I’ve got 186 friends on Facebook.

Statistically speaking, that means 46 of them have suffered mental health problems in the last 12 months.

I don’t know if this figure is accurate, but according to the mental health charity Mind one in four people will experience a mental health problem every year.

Armed with this statistic, I scrolled down my list of friends to see which ones I knew had suffered mental health issues.

READ MORE: 'I waited too long to speak out about my anxiety attacks'

One of my pals recently asked me to share a post raising awareness of depression in men (which I still haven’t done) and the wife of a former cricket team-mate has shared messages in the past about anxiety attacks.

Meanwhile entrepreneur Vikas Shah has spoken about his battle with depression, while I have concerns two of my other friends may have had problems.

At first glance, only five of my Facebook friends (less than three per cent) may have suffered from mental health issues – way less than the national average.

Of course, there is another explanation which is far more likely.

My friends are representative of society, and if they have mental health problems they probably don’t talk about it.

A more sobering conclusion is that I, as a so-called friend, haven’t made enough effort to find out if they’re struggling.

I was thinking about this because BusinessCloud has joined forces  with business psychology firm Carter Corson  to hold an event about mental health in business on July 3 (more info).

It was prompted by an interview I did with Sam Jones, co-founder and managing director of Tunafish, about his anxiety attacks.


Brave Sam Jones of Tunafish

He’ll be joined by my Facebook friend Vikas, who will speak about his own battle with depression.

Fairly soon after the event I was approached by entrepreneur Mylo Kaye, CEO of Dreamr, who described how he spiralled into a “dark, cold place that I once called hell” after the sudden death of his uncle.

I was then contacted by Laura Wolfe, managing director of events business Wolfe, who suffered post-natal depression after the birth of her son Sami.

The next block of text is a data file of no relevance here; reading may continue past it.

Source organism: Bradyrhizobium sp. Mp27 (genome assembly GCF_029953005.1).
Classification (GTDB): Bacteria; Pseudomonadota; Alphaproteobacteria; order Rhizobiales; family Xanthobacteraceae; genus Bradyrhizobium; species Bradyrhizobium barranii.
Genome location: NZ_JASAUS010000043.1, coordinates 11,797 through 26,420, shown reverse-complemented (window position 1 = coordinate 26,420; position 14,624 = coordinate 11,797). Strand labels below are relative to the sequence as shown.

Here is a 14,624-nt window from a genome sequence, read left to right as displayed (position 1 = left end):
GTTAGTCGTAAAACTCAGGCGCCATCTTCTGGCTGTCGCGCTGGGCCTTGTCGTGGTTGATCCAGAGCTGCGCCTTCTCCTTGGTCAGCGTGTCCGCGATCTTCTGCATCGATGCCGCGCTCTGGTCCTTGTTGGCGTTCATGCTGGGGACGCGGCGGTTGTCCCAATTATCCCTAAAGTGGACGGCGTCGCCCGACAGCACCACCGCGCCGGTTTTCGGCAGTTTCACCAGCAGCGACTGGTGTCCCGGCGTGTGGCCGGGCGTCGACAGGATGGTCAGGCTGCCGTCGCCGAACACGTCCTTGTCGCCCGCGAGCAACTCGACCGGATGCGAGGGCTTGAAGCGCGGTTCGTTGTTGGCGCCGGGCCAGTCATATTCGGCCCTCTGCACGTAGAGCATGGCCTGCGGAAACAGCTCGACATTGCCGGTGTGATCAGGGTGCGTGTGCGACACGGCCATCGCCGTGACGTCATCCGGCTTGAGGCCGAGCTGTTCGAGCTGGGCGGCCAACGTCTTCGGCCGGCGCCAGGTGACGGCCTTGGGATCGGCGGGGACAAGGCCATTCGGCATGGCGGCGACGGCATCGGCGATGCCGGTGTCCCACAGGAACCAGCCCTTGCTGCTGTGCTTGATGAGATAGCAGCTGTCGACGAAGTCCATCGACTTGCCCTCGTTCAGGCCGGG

She offered to share her story.

Then I was introduced to James Routledge, founder of Sanctus, who suffered anxiety attacks and is helping businesses and teams talk about mental health.

Now he’s speaking at the event at KPMG in Manchester.

In total we have nine speakers despite the fact we’ve barely approached anyone.

Not all the speakers have had mental health problems but they can offer an insight and hopefully some help.

One of the other speakers is Tom New, co-founder and CPO of Nudgr / Formisimo, who wrote a really interesting blog on mental health problems in 242 entrepreneurs.

A staggering 49 per cent of them reported having a mental health condition.


Facebook friend Vikas Shah will speak about his own battle with depression

Tom wrote: “Throughout the course of launching Formisimo, I’ve met dozens of founders. Many of whom have become firm friends.

"Without fail they all deal with a huge amount of stress and pressure, and many suffer from depression and anxiety.

"Night terrors, the shakes, panic attacks, feelings of being an imposter, wildly out of their depth, terrified of failure, chronically depressed.

"Mental health issues are cruel, dark, and can be deadly… Why have I met so many founders who are battling anxiety and depression?”

It’s a brilliant article and one that you can read here.

So what’s the lesson of this story?

The truth is that mental health is a much bigger problem than we care to admit.

There’s still a stigma around it and that’s part of the problem.

I don’t know how many of my friends – on Facebook or otherwise – have got mental health problems but if you have please don’t suffer in silence.

It’s time to be a real friend and not just a Facebook friend.